Emmanuel Macron’s verdict on last week’s EU summit may surprise those who the saw the Brexit talks deadlock as Europe’s defining challenge. “This summit was a test for Europe and we have passed that test,” the French President proclaimed as the leaders signed off on two hard-fought agreements every bit as crucial to the union’s future, a €1.8 trillion budget and coronavirus recovery package, and a pledge to reduce carbon emissions in the next decade by 55 per cent.
The Brexit talks got all of ten minutes of the leaders’ attention, a brief state of play report from Commission President Ursula von der Leyen, and a firm rejection of requests from UK Prime Minister Boris Johnson for separate bilateral talks with Macron and German Chancellor Angela Merkel. Unity behind chief negotiator Michel Barnier and his red lines is unshaken.
Yesterday’s agreement to go on talking does not, however, make agreement any more likely.
Crucially, the leaders were able to see their way through the budget stand-off that threatened to hobble EU spending within days, but without compromising on the majority insistence that funds will be clawed back from states which do not respect the rule of law. Polish and Hungarian vetoes were withdrawn on the basis of a face-saving non-binding declaration assuring them they would not be unfairly singled out. The declaration also makes clear that member states can challenge the legality of the rules at the Court of Justice of the EU before they are applied. Such “clarifications” have been used in the past by countries like Ireland to overcome domestic objections to controversial treaty provisions without necessitating changing the provisions.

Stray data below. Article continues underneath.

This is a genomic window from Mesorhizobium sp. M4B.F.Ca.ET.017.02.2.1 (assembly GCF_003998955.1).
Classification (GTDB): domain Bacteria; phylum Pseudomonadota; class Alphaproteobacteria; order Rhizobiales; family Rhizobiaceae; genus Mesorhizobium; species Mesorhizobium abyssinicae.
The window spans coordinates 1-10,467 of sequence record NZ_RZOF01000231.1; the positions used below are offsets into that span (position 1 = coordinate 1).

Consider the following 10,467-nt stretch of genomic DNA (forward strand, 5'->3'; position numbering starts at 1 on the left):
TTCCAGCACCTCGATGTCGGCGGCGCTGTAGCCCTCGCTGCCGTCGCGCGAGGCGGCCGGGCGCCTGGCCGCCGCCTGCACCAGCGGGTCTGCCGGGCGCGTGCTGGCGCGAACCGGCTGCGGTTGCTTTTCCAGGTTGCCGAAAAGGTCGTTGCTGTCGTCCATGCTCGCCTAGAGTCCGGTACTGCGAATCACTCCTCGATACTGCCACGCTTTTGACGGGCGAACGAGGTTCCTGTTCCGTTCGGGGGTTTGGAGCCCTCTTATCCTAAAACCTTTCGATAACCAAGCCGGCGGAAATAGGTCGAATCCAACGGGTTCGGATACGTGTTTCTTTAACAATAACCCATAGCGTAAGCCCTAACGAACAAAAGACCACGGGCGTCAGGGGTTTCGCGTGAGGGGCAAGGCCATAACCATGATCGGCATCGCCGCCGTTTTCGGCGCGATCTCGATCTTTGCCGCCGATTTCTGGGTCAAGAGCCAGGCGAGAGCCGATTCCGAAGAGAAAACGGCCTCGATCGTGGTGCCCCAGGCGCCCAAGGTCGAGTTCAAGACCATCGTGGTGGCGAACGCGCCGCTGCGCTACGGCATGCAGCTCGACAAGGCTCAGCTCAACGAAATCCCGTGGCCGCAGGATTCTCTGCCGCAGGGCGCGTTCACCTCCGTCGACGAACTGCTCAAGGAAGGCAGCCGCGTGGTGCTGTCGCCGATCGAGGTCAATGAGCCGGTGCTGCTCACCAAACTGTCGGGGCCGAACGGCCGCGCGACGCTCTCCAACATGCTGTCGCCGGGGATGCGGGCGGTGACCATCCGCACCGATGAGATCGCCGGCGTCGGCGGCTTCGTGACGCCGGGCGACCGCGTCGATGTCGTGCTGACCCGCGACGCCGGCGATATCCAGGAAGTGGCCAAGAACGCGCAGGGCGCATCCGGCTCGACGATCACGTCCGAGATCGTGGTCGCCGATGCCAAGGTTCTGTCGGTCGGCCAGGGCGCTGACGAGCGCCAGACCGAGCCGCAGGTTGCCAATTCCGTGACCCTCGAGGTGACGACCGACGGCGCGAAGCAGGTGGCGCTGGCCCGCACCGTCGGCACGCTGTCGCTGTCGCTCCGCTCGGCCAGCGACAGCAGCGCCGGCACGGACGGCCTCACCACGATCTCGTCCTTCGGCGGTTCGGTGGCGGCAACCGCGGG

Diplomats insist the substance of the rule-of-law legislation remains unchanged, echoed by leading MEPs who have endorsed the deal. The agreement marks not only the freeing up of seven-years’ spending, but the launch of a radically new collective crisis response based for the first time on massive EU debt issuance. It is an important tool to help recovery from the pandemic that can take economic union to a new level.
The leaders again demonstrated that the EU’s unwieldy unanimity voting is not, appearances to the contrary, an insuperable barrier to decision-making. But the issue of reform does not go away, and the very possibility that the union might have explored cutting reluctant Poland and Hungary out of a special 25-state recovery fund may have concentrated minds usefully.
That agreement should also be reached on raising the level of the EU’s climate emissions ambition, also blocked until now by Poland, is very welcome. The more frugal states will note with some regret that the price will be a substantial compensation fund for those in transition from carbon-based economies. Unanimity is costly.